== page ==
Bush: Iran quake relief reflects no policy change
'It's right to take care of people when they hurt'
President Bush gets into a plane outside Waco, Texas, on Thursday for a quail-hunting trip.
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FALFURRIAS, Texas (CNN) -- President Bush says U.S. humanitarian assistance to Iranian quake victims doesn't signify an easing of relations with Tehran, and he demanded the Islamic nation's leaders hand over captured al Qaeda operatives and "abandon their nuclear weapons program."
Bush's Thursday comments about Iran's nuclear program are some of the toughest from the president since Tehran signed an additional nuclear protocol last month to allow U.N. inspectors greater access to Iranian sites.
Although a final death toll may still be several days away, the deputy governor of Bam Thursday said at least 26,500 people were killed in the ancient city when a magnitude-6.6 quake rocked the region December 26, leveling most of the city and leaving tens of thousands homeless. (Full story)
Aid workers from the United States have joined teams from more than 20 countries in forming a massive response to Tehran's calls for aid. In order to expedite disaster relief, Bush Wednesday ordered the temporary easing of some restrictions on sending money and goods to Iran. (Full story)
Some observers have hailed the U.S. involvement as a possible avenue for Tehran and Washington to improve relations, which have been strained since 1979, when the country underwent a revolution and 54 Americans were taken hostage at the American Embassy in Tehran.
Iranian Foreign Minister Kamal Kharrazi on Thursday hailed the temporary lifting of the sanctions as "a positive step" and when former President Hashemi Rafsanjani was asked if it could mean improved Iran-U.S. relations, he told The Associated Press: "I am not sure but the signals point in that direction."
However, Iran President Mohammad Khatami said there could be no change in relations between the two counties until Washington changed its tone and behavior, reported the AP.
And Bush said the easing of restrictions was not a sign of a change in policy, but rather a means to show Iranians that the "American people care and we've got great compassion for human suffering."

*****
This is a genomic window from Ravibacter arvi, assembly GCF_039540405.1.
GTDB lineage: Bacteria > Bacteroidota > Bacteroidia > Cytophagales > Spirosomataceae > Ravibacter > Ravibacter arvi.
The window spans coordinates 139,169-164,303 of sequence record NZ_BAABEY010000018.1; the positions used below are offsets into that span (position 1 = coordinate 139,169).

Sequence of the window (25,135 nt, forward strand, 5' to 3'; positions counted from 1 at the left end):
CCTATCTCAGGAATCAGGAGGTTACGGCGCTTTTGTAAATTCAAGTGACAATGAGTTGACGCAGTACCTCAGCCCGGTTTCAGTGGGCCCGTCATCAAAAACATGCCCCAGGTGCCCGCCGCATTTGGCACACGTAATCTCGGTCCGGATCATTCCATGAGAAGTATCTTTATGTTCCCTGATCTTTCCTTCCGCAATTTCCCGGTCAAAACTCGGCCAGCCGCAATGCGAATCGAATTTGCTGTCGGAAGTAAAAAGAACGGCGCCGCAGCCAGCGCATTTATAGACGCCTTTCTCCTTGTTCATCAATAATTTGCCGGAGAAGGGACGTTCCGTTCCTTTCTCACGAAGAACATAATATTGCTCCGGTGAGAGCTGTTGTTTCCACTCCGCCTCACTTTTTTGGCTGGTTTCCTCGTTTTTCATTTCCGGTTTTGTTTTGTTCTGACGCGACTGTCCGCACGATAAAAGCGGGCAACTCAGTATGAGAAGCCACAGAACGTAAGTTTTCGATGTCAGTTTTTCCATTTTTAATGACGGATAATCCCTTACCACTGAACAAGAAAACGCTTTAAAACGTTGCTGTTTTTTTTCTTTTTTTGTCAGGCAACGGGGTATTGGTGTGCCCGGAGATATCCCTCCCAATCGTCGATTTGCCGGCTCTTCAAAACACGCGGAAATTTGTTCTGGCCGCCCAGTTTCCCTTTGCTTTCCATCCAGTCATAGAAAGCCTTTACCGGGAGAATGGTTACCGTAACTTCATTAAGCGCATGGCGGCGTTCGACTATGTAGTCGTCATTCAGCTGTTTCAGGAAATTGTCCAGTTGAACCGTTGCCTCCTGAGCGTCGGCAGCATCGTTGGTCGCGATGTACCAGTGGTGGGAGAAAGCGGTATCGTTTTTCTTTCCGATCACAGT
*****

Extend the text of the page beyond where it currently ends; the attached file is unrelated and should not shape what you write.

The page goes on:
"I eased restrictions in order to be able to get humanitarian aid into the country," Bush said.
"It's right to take care of people when they hurt."
He added: "The Iranian government must listen to the voices of those who long for freedom, (they) must turn over al Qaeda that are in their custody, and must abandon their nuclear weapons program."
Bush said he hopes Iran "will get rid of their nuclear weapons program in a verifiable way, that they will listen to the IAEA and the United Nations, and get rid of the programs that they said they are willing to do."
Bush's use of the term "nuclear weapons program" was noteworthy because Tehran has never publicly admitted to such a program, instead insisting its program is for peaceful purposes.
But in mid-December, Iran signed an additional protocol to the nuclear Non-Proliferation Treaty, allowing inspectors with the International Atomic Energy Agency (IAEA) -- the U.N.'s nuclear watchdog agency -- more robust access to its nuclear installations.
The IAEA had condemned Iran for its secret nuclear program, warned that future breaches would not be tolerated and pushed for greater access.
In early December, John Bolton, the U.S. undersecretary of state for international security, said rogue states like Iran should know that "their covert programs will not escape either detection or consequences."
"No option is off the table," he said.
In November, Iran's top nuclear official said his nation intends to build seven new nuclear plants, and said Tehran will resume its uranium enrichment program at its discretion. But under the agreement reached with the IAEA, Iran must suspend all further uranium enrichment-related and reprocessing activities.